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Thanks everyone for your advise I'm still trying to read up and figure out what will work best for me and my setup. I did just buy a LaCie Minimus 2 TB External Hard Drive for storage of my music and downloaded dBpoweramp to take a close look at it. Still not sure which way to go between FLAC and Apple Lossless. I do use iTunes but don't have music on my iPhone but want to easily play it through my Denon 4311CI into my new home theater system I'm in the process of setting up.
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post #23 of 73 Old 12-29-2011, 02:11 PM
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dBPoweramp is a good way to go. With it you can write more than one copy of the rip in different formats. So, you could makeFLAC copies w
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post #24 of 73 Old 12-29-2011, 02:27 PM
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Quote:
Originally Posted by nevea2be View Post

Thanks everyone for your advise I'm still trying to read up and figure out what will work best for me and my setup. I did just buy a LaCie Minimus 2 TB External Hard Drive for storage of my music and downloaded dBpoweramp to take a close look at it. Still not sure which way to go between FLAC and Apple Lossless. I do use iTunes but don't have music on my iPhone but want to easily play it through my Denon 4311CI into my new home theater system I'm in the process of setting up.

As others have said, storage is cheap and you don't want to do this job more than once. FLAC is an open standard and is more likely to provide a path to future standards than a closed format. With its handling of metadata, it's a great archive medium. DBPoweramp will let you write more than one copy as it rips so you could make one copy in FLAC for long term storage and another in .wav or ALAC, or whatever. And you can always make new copies from the archive copy if want to convert to a new format later.

I'm unable to post a URL but if you google ''Computeraudiophile - CD Ripping strategy'' you should find a great article to help you.
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post #25 of 73 Old 12-29-2011, 02:33 PM
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Quote:
Originally Posted by nevea2be View Post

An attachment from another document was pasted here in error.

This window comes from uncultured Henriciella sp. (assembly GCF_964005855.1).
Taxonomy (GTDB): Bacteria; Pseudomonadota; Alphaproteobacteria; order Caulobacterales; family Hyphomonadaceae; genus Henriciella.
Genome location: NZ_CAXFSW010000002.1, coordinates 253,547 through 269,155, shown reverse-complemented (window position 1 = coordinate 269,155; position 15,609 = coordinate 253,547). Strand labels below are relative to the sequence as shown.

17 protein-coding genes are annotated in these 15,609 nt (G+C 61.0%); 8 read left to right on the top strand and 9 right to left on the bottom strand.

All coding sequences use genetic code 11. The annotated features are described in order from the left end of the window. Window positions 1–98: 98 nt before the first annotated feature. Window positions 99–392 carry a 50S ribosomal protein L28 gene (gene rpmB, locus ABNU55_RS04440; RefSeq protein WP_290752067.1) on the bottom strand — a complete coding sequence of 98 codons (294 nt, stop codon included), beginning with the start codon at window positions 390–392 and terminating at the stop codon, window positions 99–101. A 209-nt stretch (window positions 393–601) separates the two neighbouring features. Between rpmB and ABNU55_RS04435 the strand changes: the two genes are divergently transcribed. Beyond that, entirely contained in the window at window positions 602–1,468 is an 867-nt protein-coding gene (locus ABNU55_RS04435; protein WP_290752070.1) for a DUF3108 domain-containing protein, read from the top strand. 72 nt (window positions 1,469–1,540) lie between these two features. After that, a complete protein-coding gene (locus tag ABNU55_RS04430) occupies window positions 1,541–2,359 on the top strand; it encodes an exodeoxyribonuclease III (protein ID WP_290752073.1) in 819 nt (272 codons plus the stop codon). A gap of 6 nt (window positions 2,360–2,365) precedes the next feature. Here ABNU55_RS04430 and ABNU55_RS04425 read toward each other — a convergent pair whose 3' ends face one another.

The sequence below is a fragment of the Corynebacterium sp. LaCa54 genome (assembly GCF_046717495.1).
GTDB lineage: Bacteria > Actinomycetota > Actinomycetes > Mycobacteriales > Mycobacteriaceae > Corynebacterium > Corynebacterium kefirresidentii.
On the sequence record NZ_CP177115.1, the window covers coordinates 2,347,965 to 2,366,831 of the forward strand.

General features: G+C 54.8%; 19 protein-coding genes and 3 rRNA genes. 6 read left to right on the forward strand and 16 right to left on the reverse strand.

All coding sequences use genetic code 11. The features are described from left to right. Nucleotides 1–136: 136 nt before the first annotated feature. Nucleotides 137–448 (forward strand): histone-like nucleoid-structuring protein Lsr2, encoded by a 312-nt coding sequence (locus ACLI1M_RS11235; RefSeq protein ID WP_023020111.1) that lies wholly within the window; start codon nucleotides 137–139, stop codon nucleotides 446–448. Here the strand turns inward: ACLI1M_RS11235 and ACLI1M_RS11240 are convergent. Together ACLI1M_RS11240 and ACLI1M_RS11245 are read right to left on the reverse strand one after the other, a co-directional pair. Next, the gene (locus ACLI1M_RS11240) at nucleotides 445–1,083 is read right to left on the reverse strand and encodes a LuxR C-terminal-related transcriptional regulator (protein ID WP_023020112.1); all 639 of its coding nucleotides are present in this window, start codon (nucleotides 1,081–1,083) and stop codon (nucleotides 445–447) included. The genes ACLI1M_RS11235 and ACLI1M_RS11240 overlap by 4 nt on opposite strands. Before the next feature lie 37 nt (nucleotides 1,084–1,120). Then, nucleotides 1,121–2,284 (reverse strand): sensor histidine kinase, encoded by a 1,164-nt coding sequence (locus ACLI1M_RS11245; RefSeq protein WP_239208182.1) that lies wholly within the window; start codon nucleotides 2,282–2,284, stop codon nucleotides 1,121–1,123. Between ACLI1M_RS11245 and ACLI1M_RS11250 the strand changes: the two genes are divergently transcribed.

Thanks everyone for your advise I'm still trying to read up and figure out what will work best for me and my setup. I did just buy a LaCie Minimus 2 TB External Hard Drive for storage of my music and downloaded dBpoweramp to take a close look at it. Still not sure which way to go between FLAC and Apple Lossless. I do use iTunes but don't have music on my iPhone but want to easily play it through my Denon 4311CI into my new home theater system I'm in the process of setting up.

As others have said, storage is cheap and you don't want to do this job more than once. FLAC is an open standard and is more likely to provide a path to future standards than a closed format. With its handling of metadata, it's a great archive medium. DBPoweramp will let you write more than one copy as it rips so you could make one copy in FLAC for long term storage, with as much or as little metadata as you want, and another in .wav or ALAC, or whatever. And you can always make new copies from the archive copy if you want to convert to a new format.

I can't post a URL but if you Google ''Computer Audiophile CD Ripping Strategy and Methodology'' you'll find a really helpful guide.
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post #26 of 73 Old 12-29-2011, 03:08 PM
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...FLAC is an open standard...

So is ALAC.
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post #27 of 73 Old 01-11-2012, 05:52 AM
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Quote:
Originally Posted by aggieheels View Post

There are two problems with Apple Lossless.

1) Only a limited number of media playing software can decode Apple lossless and,

2) While Apple is wildly popular now, in 10-20 years who knows how relevant they will be. These proprietary codecs sometimes go to the wayside. You may have trouble finding players that play Apple Lossless. You need to think long term. WAV files will likely be around for good.


Regarding metadata, I believe metadata is highly overrated. All the media players I use allow me to pull up any album I wish by searching. I cna find any song or recording in the amount of time it takes me to type the name of the album.

FLAC is great, but some media players don't decode FLAC. Why would you rip thousands of recordings into a format that is not universally compatible?